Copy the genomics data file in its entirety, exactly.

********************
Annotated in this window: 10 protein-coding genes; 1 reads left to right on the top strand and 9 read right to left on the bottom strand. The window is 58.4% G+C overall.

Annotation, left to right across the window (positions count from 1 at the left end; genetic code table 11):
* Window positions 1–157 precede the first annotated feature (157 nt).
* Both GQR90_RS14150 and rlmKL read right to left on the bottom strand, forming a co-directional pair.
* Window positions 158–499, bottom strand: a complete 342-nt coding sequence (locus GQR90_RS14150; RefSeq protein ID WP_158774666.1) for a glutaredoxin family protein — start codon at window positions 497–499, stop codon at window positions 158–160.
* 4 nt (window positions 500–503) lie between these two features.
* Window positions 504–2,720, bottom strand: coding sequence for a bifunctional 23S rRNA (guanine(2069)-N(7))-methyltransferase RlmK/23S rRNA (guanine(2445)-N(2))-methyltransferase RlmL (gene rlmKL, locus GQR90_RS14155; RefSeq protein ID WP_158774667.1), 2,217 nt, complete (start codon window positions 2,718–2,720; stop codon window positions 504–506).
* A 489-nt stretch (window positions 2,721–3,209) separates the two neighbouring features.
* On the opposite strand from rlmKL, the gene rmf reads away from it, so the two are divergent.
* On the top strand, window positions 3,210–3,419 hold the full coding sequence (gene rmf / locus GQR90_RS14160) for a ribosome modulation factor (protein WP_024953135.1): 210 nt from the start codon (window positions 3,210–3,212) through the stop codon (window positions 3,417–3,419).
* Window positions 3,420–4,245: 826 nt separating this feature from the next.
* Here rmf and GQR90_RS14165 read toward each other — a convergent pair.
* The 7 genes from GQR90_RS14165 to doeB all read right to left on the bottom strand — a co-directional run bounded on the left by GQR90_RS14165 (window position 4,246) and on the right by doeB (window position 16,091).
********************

Annotated in this window: 10 protein-coding genes; 1 reads left to right on the top strand and 9 read right to left on the bottom strand. The window is 58.4% G+C overall.

Annotation, left to right across the window (positions count from 1 at the left end; genetic code table 11):
* Window positions 1–157 precede the first annotated feature (157 nt).
* Both GQR90_RS14150 and rlmKL read right to left on the bottom strand, forming a co-directional pair.
* Window positions 158–499, bottom strand: a complete 342-nt coding sequence (locus GQR90_RS14150; RefSeq protein ID WP_158774666.1) for a glutaredoxin family protein — start codon at window positions 497–499, stop codon at window positions 158–160.
* 4 nt (window positions 500–503) lie between these two features.
* Window positions 504–2,720, bottom strand: coding sequence for a bifunctional 23S rRNA (guanine(2069)-N(7))-methyltransferase RlmK/23S rRNA (guanine(2445)-N(2))-methyltransferase RlmL (gene rlmKL, locus GQR90_RS14155; RefSeq protein ID WP_158774667.1), 2,217 nt, complete (start codon window positions 2,718–2,720; stop codon window positions 504–506).
* A 489-nt stretch (window positions 2,721–3,209) separates the two neighbouring features.
* On the opposite strand from rlmKL, the gene rmf reads away from it, so the two are divergent.
* On the top strand, window positions 3,210–3,419 hold the full coding sequence (gene rmf / locus GQR90_RS14160) for a ribosome modulation factor (protein WP_024953135.1): 210 nt from the start codon (window positions 3,210–3,212) through the stop codon (window positions 3,417–3,419).
* Window positions 3,420–4,245: 826 nt separating this feature from the next.
* Here rmf and GQR90_RS14165 read toward each other — a convergent pair.
* The 7 genes from GQR90_RS14165 to doeB all read right to left on the bottom strand — a co-directional run bounded on the left by GQR90_RS14165 (window position 4,246) and on the right by doeB (window position 16,091).